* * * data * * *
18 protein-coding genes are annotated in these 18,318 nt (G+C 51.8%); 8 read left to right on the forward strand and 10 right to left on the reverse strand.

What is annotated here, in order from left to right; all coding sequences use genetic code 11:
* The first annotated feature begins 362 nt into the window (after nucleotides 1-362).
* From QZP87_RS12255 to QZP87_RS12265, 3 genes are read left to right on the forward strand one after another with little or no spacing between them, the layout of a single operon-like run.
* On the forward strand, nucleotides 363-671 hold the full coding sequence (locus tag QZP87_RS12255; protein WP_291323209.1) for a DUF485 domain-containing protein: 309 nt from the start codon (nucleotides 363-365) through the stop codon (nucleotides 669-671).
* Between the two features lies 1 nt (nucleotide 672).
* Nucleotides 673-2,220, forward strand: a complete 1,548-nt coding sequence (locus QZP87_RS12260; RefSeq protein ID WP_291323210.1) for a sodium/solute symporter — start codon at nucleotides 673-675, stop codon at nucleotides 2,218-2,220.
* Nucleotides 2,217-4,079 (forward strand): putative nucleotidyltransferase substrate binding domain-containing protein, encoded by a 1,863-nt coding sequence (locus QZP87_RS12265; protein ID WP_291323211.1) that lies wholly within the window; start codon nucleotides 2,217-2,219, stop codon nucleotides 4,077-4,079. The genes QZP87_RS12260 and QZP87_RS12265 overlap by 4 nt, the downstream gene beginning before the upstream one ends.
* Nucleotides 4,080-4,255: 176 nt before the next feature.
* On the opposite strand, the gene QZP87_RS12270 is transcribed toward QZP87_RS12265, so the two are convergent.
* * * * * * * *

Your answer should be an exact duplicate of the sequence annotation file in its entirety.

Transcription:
18 protein-coding genes are annotated in these 18,318 nt (G+C 51.8%); 8 read left to right on the forward strand and 10 right to left on the reverse strand.

What is annotated here, in order from left to right; all coding sequences use genetic code 11:
* The first annotated feature begins 362 nt into the window (after nucleotides 1-362).
* From QZP87_RS12255 to QZP87_RS12265, 3 genes are read left to right on the forward strand one after another with little or no spacing between them, the layout of a single operon-like run.
* On the forward strand, nucleotides 363-671 hold the full coding sequence (locus tag QZP87_RS12255; protein WP_291323209.1) for a DUF485 domain-containing protein: 309 nt from the start codon (nucleotides 363-365) through the stop codon (nucleotides 669-671).
* Between the two features lies 1 nt (nucleotide 672).
* Nucleotides 673-2,220, forward strand: a complete 1,548-nt coding sequence (locus QZP87_RS12260; RefSeq protein ID WP_291323210.1) for a sodium/solute symporter — start codon at nucleotides 673-675, stop codon at nucleotides 2,218-2,220.
* Nucleotides 2,217-4,079 (forward strand): putative nucleotidyltransferase substrate binding domain-containing protein, encoded by a 1,863-nt coding sequence (locus QZP87_RS12265; protein ID WP_291323211.1) that lies wholly within the window; start codon nucleotides 2,217-2,219, stop codon nucleotides 4,077-4,079. The genes QZP87_RS12260 and QZP87_RS12265 overlap by 4 nt, the downstream gene beginning before the upstream one ends.
* Nucleotides 4,080-4,255: 176 nt before the next feature.
* On the opposite strand, the gene QZP87_RS12270 is transcribed toward QZP87_RS12265, so the two are convergent.